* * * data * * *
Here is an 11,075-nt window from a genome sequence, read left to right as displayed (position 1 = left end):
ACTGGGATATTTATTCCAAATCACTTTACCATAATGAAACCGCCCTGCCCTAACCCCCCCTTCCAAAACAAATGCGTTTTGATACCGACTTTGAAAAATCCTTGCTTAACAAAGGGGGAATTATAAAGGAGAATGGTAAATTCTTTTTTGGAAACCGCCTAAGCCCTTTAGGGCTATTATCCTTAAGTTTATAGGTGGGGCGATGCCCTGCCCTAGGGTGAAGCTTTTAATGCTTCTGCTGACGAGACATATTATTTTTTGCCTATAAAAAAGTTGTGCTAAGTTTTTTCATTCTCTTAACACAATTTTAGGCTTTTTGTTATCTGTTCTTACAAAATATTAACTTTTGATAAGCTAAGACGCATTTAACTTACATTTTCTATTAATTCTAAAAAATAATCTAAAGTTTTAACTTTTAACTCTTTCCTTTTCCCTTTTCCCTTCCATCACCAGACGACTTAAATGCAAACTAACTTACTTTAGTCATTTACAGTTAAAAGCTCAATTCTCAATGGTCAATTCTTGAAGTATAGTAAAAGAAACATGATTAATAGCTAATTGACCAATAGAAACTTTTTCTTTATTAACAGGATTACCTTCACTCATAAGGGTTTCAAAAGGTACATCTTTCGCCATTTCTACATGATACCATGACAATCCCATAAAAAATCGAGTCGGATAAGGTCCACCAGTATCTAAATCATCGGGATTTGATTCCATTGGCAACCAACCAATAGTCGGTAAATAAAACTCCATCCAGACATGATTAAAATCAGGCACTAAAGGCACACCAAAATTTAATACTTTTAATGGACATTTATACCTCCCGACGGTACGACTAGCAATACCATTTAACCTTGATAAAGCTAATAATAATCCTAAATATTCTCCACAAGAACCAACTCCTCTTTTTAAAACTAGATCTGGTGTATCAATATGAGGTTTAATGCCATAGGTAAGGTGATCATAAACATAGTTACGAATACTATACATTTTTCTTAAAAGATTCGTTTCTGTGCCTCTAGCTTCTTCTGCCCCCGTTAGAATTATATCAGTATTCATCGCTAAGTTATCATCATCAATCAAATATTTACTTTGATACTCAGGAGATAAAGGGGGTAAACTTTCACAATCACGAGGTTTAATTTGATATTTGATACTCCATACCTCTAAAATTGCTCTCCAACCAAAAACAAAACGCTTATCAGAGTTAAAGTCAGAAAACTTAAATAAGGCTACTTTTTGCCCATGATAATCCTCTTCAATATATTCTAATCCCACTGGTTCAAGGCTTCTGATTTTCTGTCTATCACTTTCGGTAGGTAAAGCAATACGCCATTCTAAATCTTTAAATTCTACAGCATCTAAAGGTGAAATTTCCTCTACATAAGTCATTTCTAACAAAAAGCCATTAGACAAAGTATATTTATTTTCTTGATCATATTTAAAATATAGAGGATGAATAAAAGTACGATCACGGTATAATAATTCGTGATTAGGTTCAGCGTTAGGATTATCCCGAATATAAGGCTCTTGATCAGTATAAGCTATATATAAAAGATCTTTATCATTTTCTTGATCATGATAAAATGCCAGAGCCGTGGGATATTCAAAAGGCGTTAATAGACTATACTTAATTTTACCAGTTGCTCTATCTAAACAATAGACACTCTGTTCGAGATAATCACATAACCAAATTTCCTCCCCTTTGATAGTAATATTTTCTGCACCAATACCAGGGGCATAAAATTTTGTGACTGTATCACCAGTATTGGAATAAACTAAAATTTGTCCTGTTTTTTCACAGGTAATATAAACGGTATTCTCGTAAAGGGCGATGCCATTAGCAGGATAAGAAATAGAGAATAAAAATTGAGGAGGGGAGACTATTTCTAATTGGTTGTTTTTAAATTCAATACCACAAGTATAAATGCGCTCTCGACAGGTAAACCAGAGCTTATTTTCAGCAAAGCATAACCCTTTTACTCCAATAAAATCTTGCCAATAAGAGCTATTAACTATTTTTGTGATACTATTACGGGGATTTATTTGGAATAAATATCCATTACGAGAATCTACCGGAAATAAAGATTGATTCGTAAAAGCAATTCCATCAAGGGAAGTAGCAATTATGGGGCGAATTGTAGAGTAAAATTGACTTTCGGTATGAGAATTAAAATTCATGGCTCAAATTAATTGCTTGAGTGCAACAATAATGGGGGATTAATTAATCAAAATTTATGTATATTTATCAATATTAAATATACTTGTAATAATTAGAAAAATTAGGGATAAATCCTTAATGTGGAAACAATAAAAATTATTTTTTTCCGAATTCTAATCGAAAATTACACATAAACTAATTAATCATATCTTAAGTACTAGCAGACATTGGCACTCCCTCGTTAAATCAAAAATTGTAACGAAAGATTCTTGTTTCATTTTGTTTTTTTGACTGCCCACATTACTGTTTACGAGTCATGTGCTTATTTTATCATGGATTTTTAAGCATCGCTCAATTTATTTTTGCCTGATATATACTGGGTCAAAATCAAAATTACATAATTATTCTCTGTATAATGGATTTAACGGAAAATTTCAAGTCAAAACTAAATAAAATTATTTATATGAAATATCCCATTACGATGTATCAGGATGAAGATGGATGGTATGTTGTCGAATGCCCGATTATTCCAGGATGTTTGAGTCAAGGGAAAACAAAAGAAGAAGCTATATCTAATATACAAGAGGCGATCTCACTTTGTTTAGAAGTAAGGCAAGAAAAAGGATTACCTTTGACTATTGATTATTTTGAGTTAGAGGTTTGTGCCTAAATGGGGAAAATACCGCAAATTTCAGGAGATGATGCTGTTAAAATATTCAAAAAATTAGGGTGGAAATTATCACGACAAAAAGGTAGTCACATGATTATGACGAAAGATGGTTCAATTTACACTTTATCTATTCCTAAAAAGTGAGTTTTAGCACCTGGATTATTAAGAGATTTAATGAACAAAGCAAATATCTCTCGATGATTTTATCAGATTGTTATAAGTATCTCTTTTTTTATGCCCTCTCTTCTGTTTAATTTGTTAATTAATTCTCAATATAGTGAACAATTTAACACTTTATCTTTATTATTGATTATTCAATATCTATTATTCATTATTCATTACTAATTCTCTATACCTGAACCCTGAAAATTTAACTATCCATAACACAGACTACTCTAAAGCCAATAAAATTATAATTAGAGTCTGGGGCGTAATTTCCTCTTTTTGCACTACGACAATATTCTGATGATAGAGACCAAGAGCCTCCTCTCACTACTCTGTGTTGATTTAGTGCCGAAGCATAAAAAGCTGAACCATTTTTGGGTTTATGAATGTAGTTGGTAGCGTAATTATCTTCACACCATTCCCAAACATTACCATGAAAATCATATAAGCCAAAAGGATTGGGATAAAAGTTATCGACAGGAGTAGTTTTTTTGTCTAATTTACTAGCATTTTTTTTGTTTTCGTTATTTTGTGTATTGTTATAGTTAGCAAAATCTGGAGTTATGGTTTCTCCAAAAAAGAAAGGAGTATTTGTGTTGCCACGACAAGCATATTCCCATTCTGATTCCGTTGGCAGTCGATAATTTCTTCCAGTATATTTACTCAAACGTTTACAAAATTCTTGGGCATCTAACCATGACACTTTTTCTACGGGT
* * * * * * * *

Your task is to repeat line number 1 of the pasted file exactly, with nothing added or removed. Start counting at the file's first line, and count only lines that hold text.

Here is an 11,075-nt window from a genome sequence, read left to right as displayed (position 1 = left end):